Aspergillus Flavus infection in aortic graft: imaging findings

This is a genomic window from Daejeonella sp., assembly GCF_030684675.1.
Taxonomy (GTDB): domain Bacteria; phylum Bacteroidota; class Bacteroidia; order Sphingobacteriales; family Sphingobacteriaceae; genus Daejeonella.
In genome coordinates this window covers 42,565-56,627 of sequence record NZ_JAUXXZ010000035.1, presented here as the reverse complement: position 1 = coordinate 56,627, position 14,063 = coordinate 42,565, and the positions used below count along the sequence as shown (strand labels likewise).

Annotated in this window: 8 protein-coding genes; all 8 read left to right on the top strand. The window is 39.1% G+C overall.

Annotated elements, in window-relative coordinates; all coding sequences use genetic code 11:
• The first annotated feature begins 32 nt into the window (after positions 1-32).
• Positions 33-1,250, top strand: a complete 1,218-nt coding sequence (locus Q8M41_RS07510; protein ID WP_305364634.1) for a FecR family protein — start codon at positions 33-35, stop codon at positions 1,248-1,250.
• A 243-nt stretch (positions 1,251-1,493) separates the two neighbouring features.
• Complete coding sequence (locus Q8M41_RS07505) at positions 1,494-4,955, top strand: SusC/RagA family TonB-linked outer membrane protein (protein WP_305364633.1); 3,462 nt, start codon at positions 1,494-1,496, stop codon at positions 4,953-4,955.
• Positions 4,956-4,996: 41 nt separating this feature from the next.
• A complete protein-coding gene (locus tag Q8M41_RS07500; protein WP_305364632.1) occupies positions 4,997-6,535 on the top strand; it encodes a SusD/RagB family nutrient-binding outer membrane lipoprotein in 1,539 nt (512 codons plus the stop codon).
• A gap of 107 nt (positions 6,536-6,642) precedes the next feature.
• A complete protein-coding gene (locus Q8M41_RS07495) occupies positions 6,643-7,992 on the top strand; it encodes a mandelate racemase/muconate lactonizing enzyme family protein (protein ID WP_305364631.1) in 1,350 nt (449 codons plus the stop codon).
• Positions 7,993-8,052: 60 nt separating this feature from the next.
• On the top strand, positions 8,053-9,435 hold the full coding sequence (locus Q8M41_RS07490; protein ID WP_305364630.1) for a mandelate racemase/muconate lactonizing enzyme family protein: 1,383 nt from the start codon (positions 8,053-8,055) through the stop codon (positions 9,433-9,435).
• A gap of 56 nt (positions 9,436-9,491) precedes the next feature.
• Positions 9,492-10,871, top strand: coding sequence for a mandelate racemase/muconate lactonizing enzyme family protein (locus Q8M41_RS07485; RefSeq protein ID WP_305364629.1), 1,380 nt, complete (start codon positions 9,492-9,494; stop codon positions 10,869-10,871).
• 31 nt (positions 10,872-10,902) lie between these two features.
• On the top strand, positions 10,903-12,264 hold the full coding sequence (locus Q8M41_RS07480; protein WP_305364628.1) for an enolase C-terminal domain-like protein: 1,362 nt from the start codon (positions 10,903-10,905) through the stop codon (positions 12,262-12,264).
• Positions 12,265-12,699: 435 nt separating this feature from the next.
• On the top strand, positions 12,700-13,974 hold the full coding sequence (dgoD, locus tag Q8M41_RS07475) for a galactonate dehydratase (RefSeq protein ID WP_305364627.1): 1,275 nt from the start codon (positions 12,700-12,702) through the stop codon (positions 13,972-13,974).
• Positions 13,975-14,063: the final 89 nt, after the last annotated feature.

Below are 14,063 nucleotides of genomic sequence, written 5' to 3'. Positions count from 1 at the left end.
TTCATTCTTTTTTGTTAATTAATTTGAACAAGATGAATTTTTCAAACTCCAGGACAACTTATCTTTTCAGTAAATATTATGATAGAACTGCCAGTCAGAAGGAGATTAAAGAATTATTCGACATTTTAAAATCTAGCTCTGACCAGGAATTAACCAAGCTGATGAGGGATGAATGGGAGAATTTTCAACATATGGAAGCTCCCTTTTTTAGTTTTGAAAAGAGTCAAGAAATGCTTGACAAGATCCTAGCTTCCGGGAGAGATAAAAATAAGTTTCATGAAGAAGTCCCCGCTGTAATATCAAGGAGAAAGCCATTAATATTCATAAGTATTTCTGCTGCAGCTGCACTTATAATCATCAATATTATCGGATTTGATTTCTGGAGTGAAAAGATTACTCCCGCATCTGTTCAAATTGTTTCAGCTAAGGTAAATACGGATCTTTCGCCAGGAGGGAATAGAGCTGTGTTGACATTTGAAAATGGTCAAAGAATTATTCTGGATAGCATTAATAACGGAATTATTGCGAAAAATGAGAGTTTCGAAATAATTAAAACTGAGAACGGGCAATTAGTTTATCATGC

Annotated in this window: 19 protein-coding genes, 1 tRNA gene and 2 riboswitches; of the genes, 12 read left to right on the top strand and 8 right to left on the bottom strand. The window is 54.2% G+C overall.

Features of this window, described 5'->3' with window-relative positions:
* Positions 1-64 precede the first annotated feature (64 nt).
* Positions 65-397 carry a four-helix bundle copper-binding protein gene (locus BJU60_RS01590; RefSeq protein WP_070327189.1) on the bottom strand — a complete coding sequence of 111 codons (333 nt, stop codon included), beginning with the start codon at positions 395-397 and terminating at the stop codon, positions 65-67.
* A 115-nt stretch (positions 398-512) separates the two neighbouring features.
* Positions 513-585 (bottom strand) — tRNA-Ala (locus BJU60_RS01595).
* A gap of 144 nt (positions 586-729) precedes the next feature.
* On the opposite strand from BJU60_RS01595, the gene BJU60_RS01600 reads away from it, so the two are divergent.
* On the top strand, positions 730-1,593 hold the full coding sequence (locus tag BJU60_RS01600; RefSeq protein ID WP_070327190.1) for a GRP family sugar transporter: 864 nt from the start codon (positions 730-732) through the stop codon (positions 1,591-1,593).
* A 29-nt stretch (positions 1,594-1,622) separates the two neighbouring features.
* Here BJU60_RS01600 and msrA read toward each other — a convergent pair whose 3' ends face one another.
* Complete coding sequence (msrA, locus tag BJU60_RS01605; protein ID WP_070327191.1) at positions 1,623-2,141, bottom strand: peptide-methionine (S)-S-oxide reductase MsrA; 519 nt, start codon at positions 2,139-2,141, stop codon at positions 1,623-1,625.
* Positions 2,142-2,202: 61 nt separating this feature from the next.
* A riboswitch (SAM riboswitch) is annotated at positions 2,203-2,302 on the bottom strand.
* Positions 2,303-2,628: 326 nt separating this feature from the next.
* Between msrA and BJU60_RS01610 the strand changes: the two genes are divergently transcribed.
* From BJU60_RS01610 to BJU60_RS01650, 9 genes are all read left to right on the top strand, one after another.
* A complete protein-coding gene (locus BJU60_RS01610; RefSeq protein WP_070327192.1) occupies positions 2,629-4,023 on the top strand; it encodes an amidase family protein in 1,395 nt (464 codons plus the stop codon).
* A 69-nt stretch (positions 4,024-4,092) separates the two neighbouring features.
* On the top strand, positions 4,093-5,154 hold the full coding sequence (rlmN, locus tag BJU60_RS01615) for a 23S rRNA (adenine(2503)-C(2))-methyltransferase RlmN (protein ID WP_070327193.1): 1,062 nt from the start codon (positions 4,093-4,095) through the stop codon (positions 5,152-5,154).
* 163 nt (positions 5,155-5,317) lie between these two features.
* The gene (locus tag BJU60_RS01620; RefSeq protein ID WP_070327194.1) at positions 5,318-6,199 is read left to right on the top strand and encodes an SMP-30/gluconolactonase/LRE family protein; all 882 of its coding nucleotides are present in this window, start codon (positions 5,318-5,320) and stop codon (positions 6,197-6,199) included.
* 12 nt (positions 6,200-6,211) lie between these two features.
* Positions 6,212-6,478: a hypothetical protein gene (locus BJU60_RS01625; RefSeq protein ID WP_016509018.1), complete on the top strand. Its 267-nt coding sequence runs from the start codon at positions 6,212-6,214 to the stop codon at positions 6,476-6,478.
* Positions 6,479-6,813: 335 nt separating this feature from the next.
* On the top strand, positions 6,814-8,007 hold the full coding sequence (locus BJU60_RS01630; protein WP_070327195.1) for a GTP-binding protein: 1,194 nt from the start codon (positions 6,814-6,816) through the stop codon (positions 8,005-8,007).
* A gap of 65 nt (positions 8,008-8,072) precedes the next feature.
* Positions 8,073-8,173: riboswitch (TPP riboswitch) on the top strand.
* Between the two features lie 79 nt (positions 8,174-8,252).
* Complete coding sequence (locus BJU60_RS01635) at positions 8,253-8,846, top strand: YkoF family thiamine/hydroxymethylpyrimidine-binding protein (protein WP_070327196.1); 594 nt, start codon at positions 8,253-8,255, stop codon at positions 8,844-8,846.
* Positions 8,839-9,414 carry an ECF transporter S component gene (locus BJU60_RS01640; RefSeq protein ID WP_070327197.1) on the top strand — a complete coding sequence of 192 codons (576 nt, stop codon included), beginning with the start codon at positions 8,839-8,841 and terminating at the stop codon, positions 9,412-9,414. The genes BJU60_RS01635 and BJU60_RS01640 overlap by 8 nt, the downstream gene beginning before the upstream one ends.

We report the case of a 24-year-old woman with a history of bicuspid aortic valve stenosis who had undergone commissurotomy at the age of 5 years. At the age of 22 years, the aortic valve was replaced with a mechanical prosthesis and the ascending aorta with a Dacron graft. At one year after this surgery, she came to our emergency department with fever peaks of 38.5 ºC and intense epigastric pain; she was hemodynamically stable, with no signs of peripheral hypoperfusion. Figures: Aspergillus vegetations: small filling defects are observed in the lumen of the supracoronary tube graft, adhered to its wall and suggesting thrombi. A progressive increase is observed in the size and number of filling defects in the lumen of the supracoronary tube graft, with almost total occlusion (arrows). Very few cases of vascular prosthesis infection by Aspergillus have been reported, mainly in immunocompetent patients and often caused by contamination of the prosthesis during surgery. They are associated with a high mortality despite aggressive medical and surgical treatment. The differential diagnosis of all patients with an aortic graft whose CT scan shows images of thrombosis on the graft walls should include vegetations caused by Aspergillus infection, specially relevant if patients have unexplained fever and if the intra-prosthetic hypodense material increases despite appropriate anticoagulant treatment. Early diagnosis may improve the survival of patients with this disease, which has a very high mortality rate.